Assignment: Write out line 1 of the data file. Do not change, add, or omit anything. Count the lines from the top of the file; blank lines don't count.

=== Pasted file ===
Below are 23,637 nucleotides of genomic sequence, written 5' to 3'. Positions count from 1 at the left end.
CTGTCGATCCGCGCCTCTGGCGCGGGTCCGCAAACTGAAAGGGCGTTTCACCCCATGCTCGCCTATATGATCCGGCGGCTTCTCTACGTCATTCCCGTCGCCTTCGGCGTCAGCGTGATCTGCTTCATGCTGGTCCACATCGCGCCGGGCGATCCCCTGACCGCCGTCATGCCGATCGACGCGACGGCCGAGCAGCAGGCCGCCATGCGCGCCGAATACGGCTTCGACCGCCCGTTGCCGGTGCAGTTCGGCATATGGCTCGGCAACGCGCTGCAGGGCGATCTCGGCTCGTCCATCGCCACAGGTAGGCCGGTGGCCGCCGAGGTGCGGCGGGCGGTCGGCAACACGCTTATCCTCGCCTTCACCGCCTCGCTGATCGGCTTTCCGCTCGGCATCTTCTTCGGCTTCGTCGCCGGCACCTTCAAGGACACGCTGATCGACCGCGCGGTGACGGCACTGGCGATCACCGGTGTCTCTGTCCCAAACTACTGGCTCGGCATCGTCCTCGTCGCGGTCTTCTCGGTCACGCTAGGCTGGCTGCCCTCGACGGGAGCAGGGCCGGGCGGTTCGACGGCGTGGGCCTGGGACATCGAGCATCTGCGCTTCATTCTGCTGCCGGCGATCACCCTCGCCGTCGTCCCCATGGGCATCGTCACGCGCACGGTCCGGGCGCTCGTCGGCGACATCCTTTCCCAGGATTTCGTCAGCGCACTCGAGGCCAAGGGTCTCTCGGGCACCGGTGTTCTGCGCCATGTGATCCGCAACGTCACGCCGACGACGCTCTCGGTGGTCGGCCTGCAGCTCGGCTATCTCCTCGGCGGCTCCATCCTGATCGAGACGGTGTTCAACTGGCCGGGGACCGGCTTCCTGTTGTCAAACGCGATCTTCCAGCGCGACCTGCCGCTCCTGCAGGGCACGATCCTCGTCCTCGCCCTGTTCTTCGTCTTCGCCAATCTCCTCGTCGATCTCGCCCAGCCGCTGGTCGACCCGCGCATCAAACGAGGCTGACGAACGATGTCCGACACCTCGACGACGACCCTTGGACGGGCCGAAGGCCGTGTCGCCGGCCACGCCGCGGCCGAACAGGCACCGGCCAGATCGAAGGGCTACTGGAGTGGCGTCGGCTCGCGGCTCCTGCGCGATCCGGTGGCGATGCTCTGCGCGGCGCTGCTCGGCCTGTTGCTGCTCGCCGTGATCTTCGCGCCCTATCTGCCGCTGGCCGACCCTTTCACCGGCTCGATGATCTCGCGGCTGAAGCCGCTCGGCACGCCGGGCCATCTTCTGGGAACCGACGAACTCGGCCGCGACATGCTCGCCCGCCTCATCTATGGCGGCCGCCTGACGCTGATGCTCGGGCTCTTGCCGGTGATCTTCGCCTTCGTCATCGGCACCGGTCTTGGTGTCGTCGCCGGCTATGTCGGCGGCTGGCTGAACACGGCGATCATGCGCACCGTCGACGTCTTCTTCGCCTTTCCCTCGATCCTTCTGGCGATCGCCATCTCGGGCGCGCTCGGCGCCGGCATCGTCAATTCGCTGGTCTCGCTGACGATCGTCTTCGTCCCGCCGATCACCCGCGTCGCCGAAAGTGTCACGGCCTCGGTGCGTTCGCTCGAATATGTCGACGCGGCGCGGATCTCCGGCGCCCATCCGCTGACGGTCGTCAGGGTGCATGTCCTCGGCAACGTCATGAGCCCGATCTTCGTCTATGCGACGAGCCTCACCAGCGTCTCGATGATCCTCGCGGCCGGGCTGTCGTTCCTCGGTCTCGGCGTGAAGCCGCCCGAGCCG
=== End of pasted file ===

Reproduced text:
Below are 23,637 nucleotides of genomic sequence, written 5' to 3'. Positions count from 1 at the left end.